Axel Eaton admitted his trip to South America last summer was an eye-opener.
At the urging of his mom, Eaton, a Newport Harbor High student, joined Waves for Development last year, and was struck by the level of poverty when he took a trip to Lobitos, Peru.
Waves is an organization that combines surfing with volunteering in downtrodden communities — surf volunteerism — to help the people of those communities in both social and economic ways.
Last year, Eaton spent three weeks in Lobitos, teaching surfing to locals, teaching English to third graders and planting trees. But his personal project was the development of a local surf shop.
Waves provided the funds and Eaton would help start the surf shop, knowing that it would be successful because there were no other surf shops in town and Lobitos is known for attracting touring surfers from all over the world, particularly throughout South America.
Next month, Eaton and a few surfers from the Newport Harbor High surf team will make the trek back to Lobitos for four weeks to check on the surf shop and participate in a variety of other volunteering efforts.
"The shop has generated so much profit that it will cover the cost of a part-time college degree for the organization's financial manager," Eaton said in an email. "A portion of the profits is also being used to provide private English classes for five locals so as to create more opportunities for them long term."
Eaton, 17, said that the benefits of building successful businesses include more than just the direct financial gains. It also creates a sense of inspiration and determination, showing the locals that they are not destined for a life of poverty.
"Henry, a local 18-year-old, was trained by a Waves volunteer to take pictures of the surfers in the area using a donated camera," Eaton said. "Using the surf shop's widespread attraction, Henry is now able to sell his photos to the tourists who come to surf his local break and makes a significant profit.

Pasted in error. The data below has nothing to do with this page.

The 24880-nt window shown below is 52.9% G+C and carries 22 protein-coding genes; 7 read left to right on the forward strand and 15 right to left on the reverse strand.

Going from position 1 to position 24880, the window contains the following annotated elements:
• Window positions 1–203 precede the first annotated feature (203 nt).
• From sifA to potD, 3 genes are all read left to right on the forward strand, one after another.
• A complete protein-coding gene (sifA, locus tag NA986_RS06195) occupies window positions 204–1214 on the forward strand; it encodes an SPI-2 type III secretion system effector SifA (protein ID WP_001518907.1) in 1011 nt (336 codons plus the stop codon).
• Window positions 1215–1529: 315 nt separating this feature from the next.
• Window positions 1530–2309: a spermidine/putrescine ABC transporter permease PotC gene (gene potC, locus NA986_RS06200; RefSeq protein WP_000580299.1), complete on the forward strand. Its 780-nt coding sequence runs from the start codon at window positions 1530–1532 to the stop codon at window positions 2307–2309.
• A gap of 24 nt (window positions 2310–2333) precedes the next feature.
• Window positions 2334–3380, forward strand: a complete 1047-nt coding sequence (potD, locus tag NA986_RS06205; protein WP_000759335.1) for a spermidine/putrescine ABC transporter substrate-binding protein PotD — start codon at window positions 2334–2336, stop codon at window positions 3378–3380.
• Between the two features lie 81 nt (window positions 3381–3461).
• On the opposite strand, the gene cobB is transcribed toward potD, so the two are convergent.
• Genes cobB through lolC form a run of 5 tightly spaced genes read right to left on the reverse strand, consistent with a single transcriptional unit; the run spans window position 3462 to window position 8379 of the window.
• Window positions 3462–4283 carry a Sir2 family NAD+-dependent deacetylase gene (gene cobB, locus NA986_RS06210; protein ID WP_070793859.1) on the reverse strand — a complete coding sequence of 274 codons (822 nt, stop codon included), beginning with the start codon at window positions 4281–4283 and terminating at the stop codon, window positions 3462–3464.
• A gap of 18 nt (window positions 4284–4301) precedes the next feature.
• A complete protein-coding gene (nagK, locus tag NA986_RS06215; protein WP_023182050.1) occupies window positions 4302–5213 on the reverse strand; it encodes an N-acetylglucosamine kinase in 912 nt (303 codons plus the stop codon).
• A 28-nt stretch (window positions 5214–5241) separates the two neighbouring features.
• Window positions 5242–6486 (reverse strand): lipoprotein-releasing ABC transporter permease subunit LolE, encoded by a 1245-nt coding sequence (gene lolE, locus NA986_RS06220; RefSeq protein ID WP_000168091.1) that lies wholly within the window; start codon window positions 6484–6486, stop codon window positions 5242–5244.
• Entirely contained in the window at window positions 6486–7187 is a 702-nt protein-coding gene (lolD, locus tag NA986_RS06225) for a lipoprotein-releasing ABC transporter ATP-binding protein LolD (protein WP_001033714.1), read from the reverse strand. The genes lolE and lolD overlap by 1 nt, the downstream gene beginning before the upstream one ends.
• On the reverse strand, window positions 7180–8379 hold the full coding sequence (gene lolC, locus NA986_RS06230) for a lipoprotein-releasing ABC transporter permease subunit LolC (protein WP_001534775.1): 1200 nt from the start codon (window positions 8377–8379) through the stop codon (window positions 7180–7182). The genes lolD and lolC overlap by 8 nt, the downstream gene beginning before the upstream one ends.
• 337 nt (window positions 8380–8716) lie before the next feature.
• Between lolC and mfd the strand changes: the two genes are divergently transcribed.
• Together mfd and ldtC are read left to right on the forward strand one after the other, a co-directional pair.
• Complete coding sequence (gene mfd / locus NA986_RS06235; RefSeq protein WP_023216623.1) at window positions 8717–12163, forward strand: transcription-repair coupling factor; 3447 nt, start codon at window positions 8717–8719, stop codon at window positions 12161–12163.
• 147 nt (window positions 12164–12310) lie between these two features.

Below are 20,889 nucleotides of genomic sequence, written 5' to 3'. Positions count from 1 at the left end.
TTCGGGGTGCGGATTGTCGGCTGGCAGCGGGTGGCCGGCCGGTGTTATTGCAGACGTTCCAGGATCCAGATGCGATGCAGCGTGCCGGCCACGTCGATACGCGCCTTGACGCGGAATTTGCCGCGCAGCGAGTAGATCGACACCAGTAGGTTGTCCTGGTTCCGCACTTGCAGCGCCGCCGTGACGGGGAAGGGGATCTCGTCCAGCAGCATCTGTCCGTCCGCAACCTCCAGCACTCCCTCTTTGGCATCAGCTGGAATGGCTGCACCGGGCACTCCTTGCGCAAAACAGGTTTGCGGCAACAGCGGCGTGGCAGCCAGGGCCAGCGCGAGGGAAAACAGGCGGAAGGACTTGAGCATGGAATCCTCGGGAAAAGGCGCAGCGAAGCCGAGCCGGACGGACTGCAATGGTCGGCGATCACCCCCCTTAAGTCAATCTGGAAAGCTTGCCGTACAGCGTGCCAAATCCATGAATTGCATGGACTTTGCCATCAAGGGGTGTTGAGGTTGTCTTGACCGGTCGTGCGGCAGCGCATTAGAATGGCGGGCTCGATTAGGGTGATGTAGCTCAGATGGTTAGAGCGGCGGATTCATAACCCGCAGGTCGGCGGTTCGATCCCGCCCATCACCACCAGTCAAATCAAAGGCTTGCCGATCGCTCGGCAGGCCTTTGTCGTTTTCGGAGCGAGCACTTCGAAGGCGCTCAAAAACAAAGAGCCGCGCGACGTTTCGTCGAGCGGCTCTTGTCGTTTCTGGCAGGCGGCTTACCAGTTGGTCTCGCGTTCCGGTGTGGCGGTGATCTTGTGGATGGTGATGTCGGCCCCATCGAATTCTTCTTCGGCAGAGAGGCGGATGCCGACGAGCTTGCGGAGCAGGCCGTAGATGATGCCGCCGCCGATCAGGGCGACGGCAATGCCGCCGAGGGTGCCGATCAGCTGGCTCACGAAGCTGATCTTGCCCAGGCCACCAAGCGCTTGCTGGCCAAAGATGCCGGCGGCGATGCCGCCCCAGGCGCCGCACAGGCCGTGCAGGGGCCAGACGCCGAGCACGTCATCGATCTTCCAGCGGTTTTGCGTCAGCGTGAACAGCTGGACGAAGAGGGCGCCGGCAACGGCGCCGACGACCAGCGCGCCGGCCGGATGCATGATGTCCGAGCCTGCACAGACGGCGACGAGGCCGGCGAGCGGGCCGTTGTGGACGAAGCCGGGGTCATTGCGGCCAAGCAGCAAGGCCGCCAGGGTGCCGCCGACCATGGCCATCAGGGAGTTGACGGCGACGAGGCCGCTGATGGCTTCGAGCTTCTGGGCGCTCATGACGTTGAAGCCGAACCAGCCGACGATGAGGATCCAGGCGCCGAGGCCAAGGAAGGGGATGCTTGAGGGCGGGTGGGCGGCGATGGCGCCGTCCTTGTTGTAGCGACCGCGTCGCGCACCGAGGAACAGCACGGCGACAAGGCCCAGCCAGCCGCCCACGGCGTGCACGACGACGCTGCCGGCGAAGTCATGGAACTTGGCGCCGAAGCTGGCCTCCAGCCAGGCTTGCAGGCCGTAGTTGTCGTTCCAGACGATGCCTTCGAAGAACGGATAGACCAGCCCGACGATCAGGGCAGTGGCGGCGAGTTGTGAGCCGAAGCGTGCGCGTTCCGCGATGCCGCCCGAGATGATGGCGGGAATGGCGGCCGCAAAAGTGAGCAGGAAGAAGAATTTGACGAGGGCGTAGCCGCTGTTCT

"This is a technique the organization uses throughout the community. They show the youth of Lobitos the sustainable business possibilities they have, so they can choose to not continue with their family's unreliable industry of fishing. The effects of the organization's presence are endless."
While he's there, Eaton also will help with the distribution of water filters, part of the Hurley H2O project that aims to provide clean, drinkable water throughout the world.
Oh, and there will be some surfing as well. One of Eaton's traveling partners will be Shelby Detmers, the Newport Harbor High surfer who placed second in the nation earlier this month in the NSSA championships.
While in Lobitos, Detmers will surf in the Assn. of Surfing Professionals Movistar Pro presented by Rip Curl, an women's 6-star event.
For more information on Waves, go to wavesfordevelopment.org.
Quiksilver put on the King of the Groms USA event on Monday at 9th Street in Huntington, open to surfers ages 16 and under.
The contest pitted 64 competitors in a "skins" format made up of 15-minute heats, with each heat winner awarded $100 per skin, and the overall winner getting a trip to compete in a global King of the Groms event in France during the ASP's Quiksilver Pro France in September.
Daniel Glenn of New Smyrna Beach, Fla., won the event, winning six skins for $600 and the trip to France for the global King of the Groms championship.
Speaking of groms, the Surfing America USA Championships were held last week at Lowers, and a couple of locals won big.
Huntington Beach's Kanoa Igarashi, just 14 years old, won the under 18 division title.
"This is my first USA Championship win," Igarashi told surfertoday.com. "I've never even won my main divisions and to win in the older division is amazing.
"I knew I had to surf way beyond what I normally do because these guys are bigger than me and have more power. I can't overpower them, so I stuck to doing airs and came out on top. I'm pretty stoked."
Costa Mesa's Meah Collins won the under-14 championship, and you'd better get used to hearing her name. She continues to stand out among the girls her age, and it doesn't hurt that she's the daughter of former surfing pro Richie Collins.
JOE HAAKENSON is an Orange County-based sports writer and editor. He may be reached at firstname.lastname@example.org.Copyright © 2015, The Baltimore Sun